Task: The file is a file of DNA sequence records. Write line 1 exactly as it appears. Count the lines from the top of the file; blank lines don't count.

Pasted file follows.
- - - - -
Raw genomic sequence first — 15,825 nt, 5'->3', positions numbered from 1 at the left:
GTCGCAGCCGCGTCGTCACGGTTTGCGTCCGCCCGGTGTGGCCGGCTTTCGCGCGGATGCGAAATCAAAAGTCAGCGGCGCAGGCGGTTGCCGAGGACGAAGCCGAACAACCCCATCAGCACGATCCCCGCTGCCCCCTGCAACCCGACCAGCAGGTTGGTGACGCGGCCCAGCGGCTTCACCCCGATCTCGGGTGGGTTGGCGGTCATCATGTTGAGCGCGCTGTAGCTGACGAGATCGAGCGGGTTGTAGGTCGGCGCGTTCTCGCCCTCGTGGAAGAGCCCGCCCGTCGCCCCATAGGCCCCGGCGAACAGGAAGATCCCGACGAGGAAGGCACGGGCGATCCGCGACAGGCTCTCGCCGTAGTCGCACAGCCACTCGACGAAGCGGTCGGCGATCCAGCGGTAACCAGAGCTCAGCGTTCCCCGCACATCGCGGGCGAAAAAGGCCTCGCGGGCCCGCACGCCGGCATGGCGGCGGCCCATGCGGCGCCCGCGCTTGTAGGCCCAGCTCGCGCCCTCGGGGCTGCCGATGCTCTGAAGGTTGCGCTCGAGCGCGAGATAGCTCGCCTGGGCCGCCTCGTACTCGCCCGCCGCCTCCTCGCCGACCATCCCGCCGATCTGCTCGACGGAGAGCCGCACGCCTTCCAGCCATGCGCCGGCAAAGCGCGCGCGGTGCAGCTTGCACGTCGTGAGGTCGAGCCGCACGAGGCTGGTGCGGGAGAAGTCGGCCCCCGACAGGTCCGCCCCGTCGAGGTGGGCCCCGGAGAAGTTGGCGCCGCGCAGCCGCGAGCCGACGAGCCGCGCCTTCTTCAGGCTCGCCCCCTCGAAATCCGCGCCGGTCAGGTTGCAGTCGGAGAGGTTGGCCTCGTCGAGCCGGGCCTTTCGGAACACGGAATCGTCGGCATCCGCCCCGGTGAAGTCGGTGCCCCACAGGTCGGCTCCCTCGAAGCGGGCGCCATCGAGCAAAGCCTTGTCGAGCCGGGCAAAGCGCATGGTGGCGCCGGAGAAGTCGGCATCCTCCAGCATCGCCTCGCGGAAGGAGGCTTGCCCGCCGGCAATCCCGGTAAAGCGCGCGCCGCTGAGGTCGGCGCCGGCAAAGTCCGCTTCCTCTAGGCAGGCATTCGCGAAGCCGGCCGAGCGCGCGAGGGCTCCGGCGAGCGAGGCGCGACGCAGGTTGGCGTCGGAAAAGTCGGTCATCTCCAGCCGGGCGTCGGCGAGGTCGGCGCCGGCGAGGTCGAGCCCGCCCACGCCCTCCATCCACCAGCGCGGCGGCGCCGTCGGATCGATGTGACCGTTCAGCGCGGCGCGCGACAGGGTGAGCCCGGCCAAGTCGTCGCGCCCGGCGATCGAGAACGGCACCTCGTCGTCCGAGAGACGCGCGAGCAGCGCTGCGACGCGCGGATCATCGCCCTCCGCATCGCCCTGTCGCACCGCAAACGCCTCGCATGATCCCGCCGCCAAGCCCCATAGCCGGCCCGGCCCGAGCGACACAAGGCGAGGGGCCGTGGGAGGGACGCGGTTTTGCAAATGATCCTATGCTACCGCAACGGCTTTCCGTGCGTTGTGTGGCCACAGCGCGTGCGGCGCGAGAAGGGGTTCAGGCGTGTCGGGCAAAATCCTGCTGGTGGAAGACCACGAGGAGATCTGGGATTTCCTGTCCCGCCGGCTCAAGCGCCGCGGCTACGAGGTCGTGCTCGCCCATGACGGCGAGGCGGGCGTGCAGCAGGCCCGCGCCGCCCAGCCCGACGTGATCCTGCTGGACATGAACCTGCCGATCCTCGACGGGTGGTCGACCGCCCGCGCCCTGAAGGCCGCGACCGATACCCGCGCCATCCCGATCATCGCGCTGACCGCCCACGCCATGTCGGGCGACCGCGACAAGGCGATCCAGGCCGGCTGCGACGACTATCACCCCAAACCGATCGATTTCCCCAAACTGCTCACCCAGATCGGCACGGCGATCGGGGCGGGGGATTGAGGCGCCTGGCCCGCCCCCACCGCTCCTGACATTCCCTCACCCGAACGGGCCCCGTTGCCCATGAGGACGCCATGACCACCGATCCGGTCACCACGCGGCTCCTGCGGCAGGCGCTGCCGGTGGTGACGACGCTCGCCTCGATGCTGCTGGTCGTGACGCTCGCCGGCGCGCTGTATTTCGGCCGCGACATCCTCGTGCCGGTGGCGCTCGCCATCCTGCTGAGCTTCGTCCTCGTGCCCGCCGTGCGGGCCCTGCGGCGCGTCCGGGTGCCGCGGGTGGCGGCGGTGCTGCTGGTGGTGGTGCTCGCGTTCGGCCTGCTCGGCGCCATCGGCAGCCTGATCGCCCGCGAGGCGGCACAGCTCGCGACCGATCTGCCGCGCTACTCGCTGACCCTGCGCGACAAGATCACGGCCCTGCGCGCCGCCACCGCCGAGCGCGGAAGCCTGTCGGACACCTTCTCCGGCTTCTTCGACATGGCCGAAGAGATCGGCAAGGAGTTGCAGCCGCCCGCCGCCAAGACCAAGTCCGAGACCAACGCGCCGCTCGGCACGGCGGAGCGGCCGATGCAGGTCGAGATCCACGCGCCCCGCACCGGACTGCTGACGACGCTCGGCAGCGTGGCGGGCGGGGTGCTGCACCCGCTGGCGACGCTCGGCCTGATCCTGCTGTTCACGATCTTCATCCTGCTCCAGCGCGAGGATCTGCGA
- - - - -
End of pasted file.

Raw genomic sequence first — 15,825 nt, 5'->3', positions numbered from 1 at the left: